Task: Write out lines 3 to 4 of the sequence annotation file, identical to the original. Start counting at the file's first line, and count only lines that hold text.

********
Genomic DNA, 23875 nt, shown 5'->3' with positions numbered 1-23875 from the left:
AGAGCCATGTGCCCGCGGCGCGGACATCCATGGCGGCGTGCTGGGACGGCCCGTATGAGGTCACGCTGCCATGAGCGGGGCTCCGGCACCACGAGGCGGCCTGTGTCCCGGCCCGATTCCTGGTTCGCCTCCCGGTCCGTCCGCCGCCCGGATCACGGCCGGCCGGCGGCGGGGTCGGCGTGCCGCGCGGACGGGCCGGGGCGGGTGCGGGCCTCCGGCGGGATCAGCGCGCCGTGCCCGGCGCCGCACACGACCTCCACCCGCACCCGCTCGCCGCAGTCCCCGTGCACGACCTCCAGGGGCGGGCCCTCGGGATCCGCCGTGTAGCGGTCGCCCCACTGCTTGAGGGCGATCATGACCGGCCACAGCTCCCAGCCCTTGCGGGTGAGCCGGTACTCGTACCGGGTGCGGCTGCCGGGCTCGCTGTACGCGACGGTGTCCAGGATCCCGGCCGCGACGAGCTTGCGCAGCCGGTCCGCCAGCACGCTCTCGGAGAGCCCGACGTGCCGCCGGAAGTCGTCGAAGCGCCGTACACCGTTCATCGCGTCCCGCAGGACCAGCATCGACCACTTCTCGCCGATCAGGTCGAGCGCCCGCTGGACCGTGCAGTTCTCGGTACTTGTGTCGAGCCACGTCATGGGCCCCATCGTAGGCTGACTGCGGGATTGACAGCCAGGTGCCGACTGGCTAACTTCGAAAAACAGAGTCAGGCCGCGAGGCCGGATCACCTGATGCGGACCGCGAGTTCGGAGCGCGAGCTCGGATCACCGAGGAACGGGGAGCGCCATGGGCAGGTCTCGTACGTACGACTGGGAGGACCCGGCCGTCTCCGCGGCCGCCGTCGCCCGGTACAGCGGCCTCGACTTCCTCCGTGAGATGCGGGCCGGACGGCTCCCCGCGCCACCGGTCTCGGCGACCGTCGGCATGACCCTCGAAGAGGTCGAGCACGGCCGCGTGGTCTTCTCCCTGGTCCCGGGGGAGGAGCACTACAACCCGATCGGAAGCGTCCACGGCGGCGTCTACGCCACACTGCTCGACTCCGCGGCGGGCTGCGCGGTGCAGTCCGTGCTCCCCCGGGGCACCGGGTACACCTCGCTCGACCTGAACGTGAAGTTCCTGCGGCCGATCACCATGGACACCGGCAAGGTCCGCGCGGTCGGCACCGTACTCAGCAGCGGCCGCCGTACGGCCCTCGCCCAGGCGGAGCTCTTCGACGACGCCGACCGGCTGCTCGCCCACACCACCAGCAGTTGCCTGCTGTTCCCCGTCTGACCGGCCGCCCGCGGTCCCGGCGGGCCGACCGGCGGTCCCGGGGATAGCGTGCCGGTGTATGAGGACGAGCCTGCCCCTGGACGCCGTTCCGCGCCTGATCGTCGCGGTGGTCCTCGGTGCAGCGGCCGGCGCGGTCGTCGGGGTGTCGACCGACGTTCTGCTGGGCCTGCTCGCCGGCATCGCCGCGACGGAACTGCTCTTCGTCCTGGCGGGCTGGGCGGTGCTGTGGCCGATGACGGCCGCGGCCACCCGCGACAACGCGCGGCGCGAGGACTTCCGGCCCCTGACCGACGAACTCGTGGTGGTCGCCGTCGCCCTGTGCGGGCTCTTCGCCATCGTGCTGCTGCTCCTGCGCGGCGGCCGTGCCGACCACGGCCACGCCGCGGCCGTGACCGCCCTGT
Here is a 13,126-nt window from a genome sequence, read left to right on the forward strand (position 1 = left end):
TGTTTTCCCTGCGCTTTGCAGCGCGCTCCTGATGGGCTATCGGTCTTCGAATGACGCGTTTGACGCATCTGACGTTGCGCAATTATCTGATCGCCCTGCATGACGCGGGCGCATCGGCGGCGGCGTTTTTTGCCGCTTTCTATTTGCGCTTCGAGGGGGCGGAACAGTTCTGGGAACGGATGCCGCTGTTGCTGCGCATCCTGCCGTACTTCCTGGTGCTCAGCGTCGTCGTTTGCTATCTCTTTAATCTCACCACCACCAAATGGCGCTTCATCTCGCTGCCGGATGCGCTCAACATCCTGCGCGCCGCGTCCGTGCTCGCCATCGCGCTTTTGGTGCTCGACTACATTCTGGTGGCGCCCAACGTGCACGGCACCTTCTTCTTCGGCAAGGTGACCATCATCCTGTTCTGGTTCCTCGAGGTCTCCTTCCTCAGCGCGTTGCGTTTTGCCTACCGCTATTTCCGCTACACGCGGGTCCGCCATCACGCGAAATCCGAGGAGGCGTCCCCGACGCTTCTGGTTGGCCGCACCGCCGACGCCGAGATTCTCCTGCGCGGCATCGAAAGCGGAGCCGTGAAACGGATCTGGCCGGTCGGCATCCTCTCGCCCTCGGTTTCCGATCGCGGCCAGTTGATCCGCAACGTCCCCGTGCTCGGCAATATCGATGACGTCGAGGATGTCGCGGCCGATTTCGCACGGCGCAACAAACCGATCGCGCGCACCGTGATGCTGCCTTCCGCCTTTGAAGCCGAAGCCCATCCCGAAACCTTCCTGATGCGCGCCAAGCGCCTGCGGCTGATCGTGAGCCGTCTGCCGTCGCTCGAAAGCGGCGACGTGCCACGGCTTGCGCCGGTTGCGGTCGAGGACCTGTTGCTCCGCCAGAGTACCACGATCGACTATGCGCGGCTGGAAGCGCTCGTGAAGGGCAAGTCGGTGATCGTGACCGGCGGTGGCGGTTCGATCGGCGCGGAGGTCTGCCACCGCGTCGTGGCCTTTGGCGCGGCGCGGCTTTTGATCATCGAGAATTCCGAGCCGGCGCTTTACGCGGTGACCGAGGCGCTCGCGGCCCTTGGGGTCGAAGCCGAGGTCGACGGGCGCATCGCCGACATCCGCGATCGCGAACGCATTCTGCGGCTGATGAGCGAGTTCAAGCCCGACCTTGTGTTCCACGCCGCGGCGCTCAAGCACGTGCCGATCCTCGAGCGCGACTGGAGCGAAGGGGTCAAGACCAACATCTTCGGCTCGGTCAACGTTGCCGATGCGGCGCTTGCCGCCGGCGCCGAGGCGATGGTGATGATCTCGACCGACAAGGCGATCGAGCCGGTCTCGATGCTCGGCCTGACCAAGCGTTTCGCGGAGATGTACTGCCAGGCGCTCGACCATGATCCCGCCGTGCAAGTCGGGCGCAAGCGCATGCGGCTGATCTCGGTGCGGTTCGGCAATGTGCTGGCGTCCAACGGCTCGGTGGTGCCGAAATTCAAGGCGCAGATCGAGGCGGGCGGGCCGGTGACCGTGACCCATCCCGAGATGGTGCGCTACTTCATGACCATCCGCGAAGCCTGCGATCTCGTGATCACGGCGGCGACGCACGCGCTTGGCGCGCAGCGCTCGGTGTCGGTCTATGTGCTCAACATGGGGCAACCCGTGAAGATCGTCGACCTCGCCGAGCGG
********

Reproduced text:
Here is a 13,126-nt window from a genome sequence, read left to right on the forward strand (position 1 = left end):
TGTTTTCCCTGCGCTTTGCAGCGCGCTCCTGATGGGCTATCGGTCTTCGAATGACGCGTTTGACGCATCTGACGTTGCGCAATTATCTGATCGCCCTGCATGACGCGGGCGCATCGGCGGCGGCGTTTTTTGCCGCTTTCTATTTGCGCTTCGAGGGGGCGGAACAGTTCTGGGAACGGATGCCGCTGTTGCTGCGCATCCTGCCGTACTTCCTGGTGCTCAGCGTCGTCGTTTGCTATCTCTTTAATCTCACCACCACCAAATGGCGCTTCATCTCGCTGCCGGATGCGCTCAACATCCTGCGCGCCGCGTCCGTGCTCGCCATCGCGCTTTTGGTGCTCGACTACATTCTGGTGGCGCCCAACGTGCACGGCACCTTCTTCTTCGGCAAGGTGACCATCATCCTGTTCTGGTTCCTCGAGGTCTCCTTCCTCAGCGCGTTGCGTTTTGCCTACCGCTATTTCCGCTACACGCGGGTCCGCCATCACGCGAAATCCGAGGAGGCGTCCCCGACGCTTCTGGTTGGCCGCACCGCCGACGCCGAGATTCTCCTGCGCGGCATCGAAAGCGGAGCCGTGAAACGGATCTGGCCGGTCGGCATCCTCTCGCCCTCGGTTTCCGATCGCGGCCAGTTGATCCGCAACGTCCCCGTGCTCGGCAATATCGATGACGTCGAGGATGTCGCGGCCGATTTCGCACGGCGCAACAAACCGATCGCGCGCACCGTGATGCTGCCTTCCGCCTTTGAAGCCGAAGCCCATCCCGAAACCTTCCTGATGCGCGCCAAGCGCCTGCGGCTGATCGTGAGCCGTCTGCCGTCGCTCGAAAGCGGCGACGTGCCACGGCTTGCGCCGGTTGCGGTCGAGGACCTGTTGCTCCGCCAGAGTACCACGATCGACTATGCGCGGCTGGAAGCGCTCGTGAAGGGCAAGTCGGTGATCGTGACCGGCGGTGGCGGTTCGATCGGCGCGGAGGTCTGCCACCGCGTCGTGGCCTTTGGCGCGGCGCGGCTTTTGATCATCGAGAATTCCGAGCCGGCGCTTTACGCGGTGACCGAGGCGCTCGCGGCCCTTGGGGTCGAAGCCGAGGTCGACGGGCGCATCGCCGACATCCGCGATCGCGAACGCATTCTGCGGCTGATGAGCGAGTTCAAGCCCGACCTTGTGTTCCACGCCGCGGCGCTCAAGCACGTGCCGATCCTCGAGCGCGACTGGAGCGAAGGGGTCAAGACCAACATCTTCGGCTCGGTCAACGTTGCCGATGCGGCGCTTGCCGCCGGCGCCGAGGCGATGGTGATGATCTCGACCGACAAGGCGATCGAGCCGGTCTCGATGCTCGGCCTGACCAAGCGTTTCGCGGAGATGTACTGCCAGGCGCTCGACCATGATCCCGCCGTGCAAGTCGGGCGCAAGCGCATGCGGCTGATCTCGGTGCGGTTCGGCAATGTGCTGGCGTCCAACGGCTCGGTGGTGCCGAAATTCAAGGCGCAGATCGAGGCGGGCGGGCCGGTGACCGTGACCCATCCCGAGATGGTGCGCTACTTCATGACCATCCGCGAAGCCTGCGATCTCGTGATCACGGCGGCGACGCACGCGCTTGGCGCGCAGCGCTCGGTGTCGGTCTATGTGCTCAACATGGGGCAACCCGTGAAGATCGTCGACCTCGCCGAGCGG